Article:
13 September – On this day

The Battle of Philiphaugh was fought on this day in 1645 during the Civil War near Selkirk in the Scottish Borders. The Royalist force of the Marquis of Montrose was destroyed by the Covenanter army of Sir David Leslie, restoring the power of the Committee of Estates.

To say that the result of Philiphaugh was inevitable is an understatement. Montrose had perhaps at most 800 men of which only 100 were cavalry. Against this Leslie could field some 5000 horse and 1000 foot.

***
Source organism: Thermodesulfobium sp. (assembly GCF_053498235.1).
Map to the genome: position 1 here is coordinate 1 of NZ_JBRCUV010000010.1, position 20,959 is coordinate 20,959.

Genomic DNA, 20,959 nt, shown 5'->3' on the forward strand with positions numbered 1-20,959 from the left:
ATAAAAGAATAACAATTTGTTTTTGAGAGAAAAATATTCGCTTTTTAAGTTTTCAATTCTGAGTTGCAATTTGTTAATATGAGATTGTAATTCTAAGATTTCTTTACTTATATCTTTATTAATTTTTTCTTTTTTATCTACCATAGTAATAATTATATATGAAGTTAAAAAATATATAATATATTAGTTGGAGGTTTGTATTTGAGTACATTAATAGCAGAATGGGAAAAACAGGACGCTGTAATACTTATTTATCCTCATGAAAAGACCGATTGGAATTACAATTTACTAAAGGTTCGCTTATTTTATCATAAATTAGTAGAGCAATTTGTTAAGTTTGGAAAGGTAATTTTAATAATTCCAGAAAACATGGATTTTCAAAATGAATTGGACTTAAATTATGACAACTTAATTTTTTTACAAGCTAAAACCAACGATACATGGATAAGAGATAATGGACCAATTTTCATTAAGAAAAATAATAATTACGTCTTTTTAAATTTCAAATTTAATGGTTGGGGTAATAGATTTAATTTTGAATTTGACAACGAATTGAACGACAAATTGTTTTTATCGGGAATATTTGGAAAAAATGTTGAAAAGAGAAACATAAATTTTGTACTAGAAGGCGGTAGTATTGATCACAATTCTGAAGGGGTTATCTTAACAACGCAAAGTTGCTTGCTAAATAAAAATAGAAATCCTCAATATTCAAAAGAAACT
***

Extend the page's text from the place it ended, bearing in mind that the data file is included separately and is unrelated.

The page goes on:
The Royalists had won a string of victories against the odds, the last of these was at Kilsyth (in August), which destroyed the final Covenanter army in Scotland and put the lowland towns at his mercy. In the month that followed Kilsyth the Marquis made a series of political errors. He refused to allow his army to loot Glasgow, instead accepting a sum of £500 from the Town Council as pay for his soldiers. He then summoned a Parliament to be held in Glasgow. The Council complained at the cost which would be involved and asked to be excused the levy of £500. Montrose agreed, leaving his army without pay. Although Montrose intended to strike into England to aid the King’s cause there, the Highlanders under Alasdair MacColla who made up most of Montrose’s infantry refused to go any further south leaving their traditional foes, the Campbells, in their rear. At the same time, Montrose appointed the former prisoner, the Earl of Crawford as his Lieutenant General of Horse, while most of his horsemen were Gordons under Lord James Aboyne. Affronted by Crawford’s appointment, they too left the army. Montrose then compounded these problems by moving what force he had left south away from his Highland stronghold.